AS: First of all, quite accurate description of my working process. The overall idea of my process is to explore and use immaterial digital matter as a natural material of painting. While doing so, I try to extend the palettes of a contemporary artist in a digital age. It’s the attempt and ambition to contribute to a natural evolution of painting in a digital age. One could also interpret it as the artistic exploration, or exploitation, of everyday tools and resources. In a digital age, where visual and contextual content is easy accessible and most of the times for free, we get bombarded with imagery and (“alternative“) facts. Digital matter loses its value. By using and transforming digital matter into abstracted paintings, I try to give value back to it, while somehow paradoxically contributing to the erosion of value. Contextual tension is being created and put into the aesthetic of the pieces. Value, in that case, is created through giving the digital matter a new purpose and new dimension, while the physical print gives the immaterial digital matter a materiality that creates actual (market) value.


LK: Do you ever manifest any of the compositions you make physically or tangibly? As in print them or present them in different contexts other than online?


AS: Yes, I do. My digital works can be all theoretically transmitted to various mediums, such as paper, alu-dibond, plexiglass, garment etc. So far, I have been mainly choosing a high quality fine art paper as my main medium. I print in London with ultrachrome pigment ink. The procedure is able to reflect best my digital works for the moment, especially as I work extremely detailed. I also like the materiality of the paper best for the moment. It blurs the boundaries of analog and digital painting even more, when transformed into physicality. One might not even be able to distinguish anymore. It opens up for conversation. I like that. Especially as nobody is talking about the actual pieces and intention anymore.







LK: What do you think happens to the value of the work if it reproduced by say print media? Do you think making digital-based works should only exist digitally? Can they exist only digitally?


AS: If something is mass-produced, it’s (economic) value increases most of the times. It follows a simple economic principle. When the amount increases, the price decreases. Price is the main variable for purchasing barriers on the customer side. The lower the price, the lower the purchasing barrier, which results in strengthening the customer base. Put simply, more people buy cheaper commodities. In the case of art, this mechanism fails to work. It’s rather the other way around. Art lives from it’s uniqueness. Uniqueness means scarcity. Uniqueness and scarcity enables people to distinguish themselves from others. One unique work that is almost impossible to reproduce. One of its kind. It explains why art has become the market’s favorite investment tool. Digital works are unique as well, but they are not scarce, as they are theoretically easily reproducible. They can be mass-produced, if wanted. The question of ownership of the file arises, and with it the question of how to protect the original file. Also the strategic question of which way to go as a digital artist: keeping it artificially scarce and therefore elitist, or opening up for democracy? It is also a question of how to make a living as an artist in a digital, post-industrial world. All kind of social, political and economic questions all of a sudden arise. I am playing around with it, as much as I can, trying to find new ways, my own way. It will represent a long process in my artistic career and I don’t think that anyone has an answer yet of where and how to go. But there are directions. One needs to find a rather strategic answer of how to learn walking in this new world.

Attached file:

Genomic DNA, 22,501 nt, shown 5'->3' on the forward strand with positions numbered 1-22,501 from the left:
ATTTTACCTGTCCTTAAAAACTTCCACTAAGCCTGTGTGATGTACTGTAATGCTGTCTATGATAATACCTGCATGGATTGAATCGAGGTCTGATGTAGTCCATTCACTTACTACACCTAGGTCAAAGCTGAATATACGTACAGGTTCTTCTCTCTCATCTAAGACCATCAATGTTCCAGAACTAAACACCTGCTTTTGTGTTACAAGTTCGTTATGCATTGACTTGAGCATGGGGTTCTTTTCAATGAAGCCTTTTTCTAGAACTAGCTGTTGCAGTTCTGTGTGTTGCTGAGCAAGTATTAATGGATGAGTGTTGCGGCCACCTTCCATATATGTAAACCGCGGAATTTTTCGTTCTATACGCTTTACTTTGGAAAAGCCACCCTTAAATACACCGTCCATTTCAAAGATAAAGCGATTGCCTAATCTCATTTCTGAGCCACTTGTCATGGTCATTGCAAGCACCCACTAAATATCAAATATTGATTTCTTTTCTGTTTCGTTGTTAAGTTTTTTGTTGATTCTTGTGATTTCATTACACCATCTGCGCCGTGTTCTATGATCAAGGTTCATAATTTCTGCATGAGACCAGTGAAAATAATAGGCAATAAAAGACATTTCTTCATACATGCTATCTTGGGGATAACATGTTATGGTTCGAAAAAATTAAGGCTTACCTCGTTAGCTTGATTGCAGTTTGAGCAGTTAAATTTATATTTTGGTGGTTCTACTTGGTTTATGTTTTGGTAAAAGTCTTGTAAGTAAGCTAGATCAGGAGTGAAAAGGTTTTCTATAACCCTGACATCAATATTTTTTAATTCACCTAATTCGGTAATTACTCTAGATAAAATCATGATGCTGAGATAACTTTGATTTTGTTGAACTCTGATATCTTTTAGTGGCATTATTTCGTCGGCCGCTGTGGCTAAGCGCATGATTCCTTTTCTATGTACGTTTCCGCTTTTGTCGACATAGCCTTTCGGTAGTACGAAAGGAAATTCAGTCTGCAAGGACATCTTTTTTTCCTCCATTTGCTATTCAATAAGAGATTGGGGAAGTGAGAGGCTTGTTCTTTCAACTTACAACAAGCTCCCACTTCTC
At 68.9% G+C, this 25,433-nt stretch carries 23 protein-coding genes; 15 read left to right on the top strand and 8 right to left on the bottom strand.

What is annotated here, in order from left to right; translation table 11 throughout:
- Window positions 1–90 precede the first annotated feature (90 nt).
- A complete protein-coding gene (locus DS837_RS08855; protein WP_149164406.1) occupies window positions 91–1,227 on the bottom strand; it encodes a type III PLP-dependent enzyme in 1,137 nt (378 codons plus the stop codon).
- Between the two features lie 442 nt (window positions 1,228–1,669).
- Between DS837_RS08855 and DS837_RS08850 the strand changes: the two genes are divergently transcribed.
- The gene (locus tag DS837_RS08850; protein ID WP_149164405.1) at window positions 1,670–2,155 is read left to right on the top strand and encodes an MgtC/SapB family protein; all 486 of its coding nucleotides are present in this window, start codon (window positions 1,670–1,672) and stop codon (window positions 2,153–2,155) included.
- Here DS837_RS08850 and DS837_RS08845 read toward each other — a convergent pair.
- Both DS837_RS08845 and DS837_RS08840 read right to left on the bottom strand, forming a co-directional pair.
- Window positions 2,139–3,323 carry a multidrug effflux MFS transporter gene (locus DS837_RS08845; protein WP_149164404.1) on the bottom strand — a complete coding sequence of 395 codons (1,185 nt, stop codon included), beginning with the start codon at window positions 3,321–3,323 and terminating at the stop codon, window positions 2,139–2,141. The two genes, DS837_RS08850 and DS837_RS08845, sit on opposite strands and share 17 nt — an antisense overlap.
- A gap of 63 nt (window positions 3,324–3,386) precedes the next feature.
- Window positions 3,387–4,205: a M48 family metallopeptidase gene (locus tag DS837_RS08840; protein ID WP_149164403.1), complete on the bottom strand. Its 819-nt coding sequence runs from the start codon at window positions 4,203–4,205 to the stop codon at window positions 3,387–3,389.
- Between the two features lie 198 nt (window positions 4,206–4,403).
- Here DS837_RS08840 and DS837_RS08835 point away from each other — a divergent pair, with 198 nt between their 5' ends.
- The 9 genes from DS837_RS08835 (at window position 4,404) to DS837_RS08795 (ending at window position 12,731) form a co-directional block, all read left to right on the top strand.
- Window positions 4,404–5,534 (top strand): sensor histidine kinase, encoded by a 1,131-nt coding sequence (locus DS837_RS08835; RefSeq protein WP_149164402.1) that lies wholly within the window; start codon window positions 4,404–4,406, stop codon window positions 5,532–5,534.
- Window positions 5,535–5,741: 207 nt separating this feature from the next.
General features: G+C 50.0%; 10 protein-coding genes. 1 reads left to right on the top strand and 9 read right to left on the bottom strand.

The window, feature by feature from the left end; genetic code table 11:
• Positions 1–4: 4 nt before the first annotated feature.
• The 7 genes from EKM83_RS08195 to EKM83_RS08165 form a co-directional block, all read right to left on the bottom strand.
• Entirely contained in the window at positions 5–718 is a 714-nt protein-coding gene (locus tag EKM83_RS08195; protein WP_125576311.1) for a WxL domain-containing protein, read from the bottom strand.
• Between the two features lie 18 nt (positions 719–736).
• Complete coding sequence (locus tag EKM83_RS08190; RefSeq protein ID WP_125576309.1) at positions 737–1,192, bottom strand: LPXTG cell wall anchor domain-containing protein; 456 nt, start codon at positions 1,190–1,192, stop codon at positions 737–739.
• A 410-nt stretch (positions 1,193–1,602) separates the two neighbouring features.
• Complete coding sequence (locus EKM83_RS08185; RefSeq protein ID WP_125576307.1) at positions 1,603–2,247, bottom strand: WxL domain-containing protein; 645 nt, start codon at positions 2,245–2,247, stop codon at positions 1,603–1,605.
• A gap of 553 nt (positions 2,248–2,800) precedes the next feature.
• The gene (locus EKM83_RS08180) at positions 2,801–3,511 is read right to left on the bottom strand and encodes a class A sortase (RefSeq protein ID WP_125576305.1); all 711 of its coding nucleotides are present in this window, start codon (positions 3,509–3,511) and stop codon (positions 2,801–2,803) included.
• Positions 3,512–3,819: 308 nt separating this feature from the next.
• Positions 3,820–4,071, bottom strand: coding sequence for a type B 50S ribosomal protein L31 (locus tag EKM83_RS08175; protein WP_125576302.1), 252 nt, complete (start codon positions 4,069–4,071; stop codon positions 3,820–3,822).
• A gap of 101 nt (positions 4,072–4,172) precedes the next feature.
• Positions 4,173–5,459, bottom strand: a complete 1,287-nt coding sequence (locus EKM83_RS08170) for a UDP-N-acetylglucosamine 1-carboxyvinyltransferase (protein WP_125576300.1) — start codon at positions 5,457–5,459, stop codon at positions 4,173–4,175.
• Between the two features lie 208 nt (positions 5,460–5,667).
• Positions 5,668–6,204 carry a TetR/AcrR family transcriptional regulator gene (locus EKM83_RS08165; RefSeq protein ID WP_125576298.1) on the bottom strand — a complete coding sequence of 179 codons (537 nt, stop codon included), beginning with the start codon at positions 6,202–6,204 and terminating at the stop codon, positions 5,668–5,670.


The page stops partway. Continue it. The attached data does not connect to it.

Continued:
LK: I’m wondering if the digital form of the work is translated into a print, do you think the resonance is different when experienced digitally versus display on gallery walls?


AS: Yes, I definitely think that there’s a difference in the perception of a physical work and a digital work. In fact, I have experienced that most people appreciate my work in physical form even more than in a digital format. There’s still something about the physical piece that a digital one cannot transport. It’s hard to explain. You might understand once you’ll see one of my physical pieces in real. I’m also currently thinking about how to create new forms of physical presentation for my works. I have something like a screen in mind, which represents a new form of canvas or paper, where I could show my works in a gallery space on. I’m also thinking about including some interactive parts, where the viewer and the work could start to communicate (in a metaphorical sense).  


LK: What excites you about contemporary art nowadays as it relates to technology?


AS: It’s very exciting to see of how technology transforms the art market. On the one hand, new artists discover new forms of artistic and aesthetic expression. And on the other hand, new business models come into being. It’s shacking up the conservative art market. I like that. Technology has been boosted innovation, as in so many other industries as well. It has also threatened traditional craftsmanship, which is undoubtedly one of the downsides of new technological developments. I don’t see it to be much of a problem. I would rather argue that it boosts the value of craftsmanship, as it becomes ever more rare and specialized. With innovation comes possibilities, and many new (and old) questions arise that have to be answered. Questions open up for conversation. Societies and its individuals feel the need to talk with each other again, on fundamental levels. We’re living in exceptional times. I’m happy, and scared at the same time, to be part of it.









LK: Who do you see as pushing forward the intersection of art and technology today? and how?


AS: New formats of online magazines and platforms, as well as online galleries. Also young physical galleries start to discover new media art and implement it into their spaces. Museums and institutions still have a hard time embracing this new reality, but also on this end there is a lot happening. The most important players in this constellation are still my fellow artists, who are pushing the boundaries of analogism and digitalism with old and new technologies on old and new mediums. These are the true pioneers within the ecosystem. Nevertheless, we all need each other. We live in an interconnected world.


LK: What is something you are currently curious about?


AS: The “Trump Model“ and the concept of truth.






All images courtesy of artist.